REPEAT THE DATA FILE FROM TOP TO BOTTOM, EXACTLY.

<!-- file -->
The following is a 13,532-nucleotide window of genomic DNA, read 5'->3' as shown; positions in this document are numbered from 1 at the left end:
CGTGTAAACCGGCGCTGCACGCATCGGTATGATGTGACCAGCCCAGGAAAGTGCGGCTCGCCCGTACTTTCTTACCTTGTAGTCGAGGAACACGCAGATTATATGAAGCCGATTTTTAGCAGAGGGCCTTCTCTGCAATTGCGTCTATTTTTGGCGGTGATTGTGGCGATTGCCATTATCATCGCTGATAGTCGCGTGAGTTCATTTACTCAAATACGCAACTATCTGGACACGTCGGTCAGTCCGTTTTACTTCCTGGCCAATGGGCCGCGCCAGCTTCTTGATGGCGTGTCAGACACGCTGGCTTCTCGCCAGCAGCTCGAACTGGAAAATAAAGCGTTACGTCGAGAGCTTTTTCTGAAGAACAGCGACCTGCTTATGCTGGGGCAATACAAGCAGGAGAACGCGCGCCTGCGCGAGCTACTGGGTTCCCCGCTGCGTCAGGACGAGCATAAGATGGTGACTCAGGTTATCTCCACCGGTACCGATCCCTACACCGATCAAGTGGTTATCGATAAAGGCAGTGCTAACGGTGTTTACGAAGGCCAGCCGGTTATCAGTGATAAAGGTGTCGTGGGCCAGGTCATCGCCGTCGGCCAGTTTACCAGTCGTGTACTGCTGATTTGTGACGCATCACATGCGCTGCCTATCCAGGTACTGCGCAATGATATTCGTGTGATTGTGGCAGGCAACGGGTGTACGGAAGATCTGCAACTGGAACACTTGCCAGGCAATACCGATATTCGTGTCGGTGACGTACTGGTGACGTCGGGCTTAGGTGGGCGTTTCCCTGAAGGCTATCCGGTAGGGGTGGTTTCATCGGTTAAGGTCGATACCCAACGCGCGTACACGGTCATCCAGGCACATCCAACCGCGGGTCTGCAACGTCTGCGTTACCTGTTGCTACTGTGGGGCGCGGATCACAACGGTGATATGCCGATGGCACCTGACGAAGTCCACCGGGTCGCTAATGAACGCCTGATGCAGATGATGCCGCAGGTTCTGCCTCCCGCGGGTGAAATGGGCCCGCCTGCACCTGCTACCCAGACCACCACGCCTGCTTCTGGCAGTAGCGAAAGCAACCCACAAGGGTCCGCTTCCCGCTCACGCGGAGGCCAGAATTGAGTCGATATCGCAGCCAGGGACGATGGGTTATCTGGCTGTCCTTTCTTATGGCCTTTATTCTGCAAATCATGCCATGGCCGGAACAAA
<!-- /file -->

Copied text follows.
The following is a 13,532-nucleotide window of genomic DNA, read 5'->3' as shown; positions in this document are numbered from 1 at the left end:
CGTGTAAACCGGCGCTGCACGCATCGGTATGATGTGACCAGCCCAGGAAAGTGCGGCTCGCCCGTACTTTCTTACCTTGTAGTCGAGGAACACGCAGATTATATGAAGCCGATTTTTAGCAGAGGGCCTTCTCTGCAATTGCGTCTATTTTTGGCGGTGATTGTGGCGATTGCCATTATCATCGCTGATAGTCGCGTGAGTTCATTTACTCAAATACGCAACTATCTGGACACGTCGGTCAGTCCGTTTTACTTCCTGGCCAATGGGCCGCGCCAGCTTCTTGATGGCGTGTCAGACACGCTGGCTTCTCGCCAGCAGCTCGAACTGGAAAATAAAGCGTTACGTCGAGAGCTTTTTCTGAAGAACAGCGACCTGCTTATGCTGGGGCAATACAAGCAGGAGAACGCGCGCCTGCGCGAGCTACTGGGTTCCCCGCTGCGTCAGGACGAGCATAAGATGGTGACTCAGGTTATCTCCACCGGTACCGATCCCTACACCGATCAAGTGGTTATCGATAAAGGCAGTGCTAACGGTGTTTACGAAGGCCAGCCGGTTATCAGTGATAAAGGTGTCGTGGGCCAGGTCATCGCCGTCGGCCAGTTTACCAGTCGTGTACTGCTGATTTGTGACGCATCACATGCGCTGCCTATCCAGGTACTGCGCAATGATATTCGTGTGATTGTGGCAGGCAACGGGTGTACGGAAGATCTGCAACTGGAACACTTGCCAGGCAATACCGATATTCGTGTCGGTGACGTACTGGTGACGTCGGGCTTAGGTGGGCGTTTCCCTGAAGGCTATCCGGTAGGGGTGGTTTCATCGGTTAAGGTCGATACCCAACGCGCGTACACGGTCATCCAGGCACATCCAACCGCGGGTCTGCAACGTCTGCGTTACCTGTTGCTACTGTGGGGCGCGGATCACAACGGTGATATGCCGATGGCACCTGACGAAGTCCACCGGGTCGCTAATGAACGCCTGATGCAGATGATGCCGCAGGTTCTGCCTCCCGCGGGTGAAATGGGCCCGCCTGCACCTGCTACCCAGACCACCACGCCTGCTTCTGGCAGTAGCGAAAGCAACCCACAAGGGTCCGCTTCCCGCTCACGCGGAGGCCAGAATTGAGTCGATATCGCAGCCAGGGACGATGGGTTATCTGGCTGTCCTTTCTTATGGCCTTTATTCTGCAAATCATGCCATGGCCGGAACAAA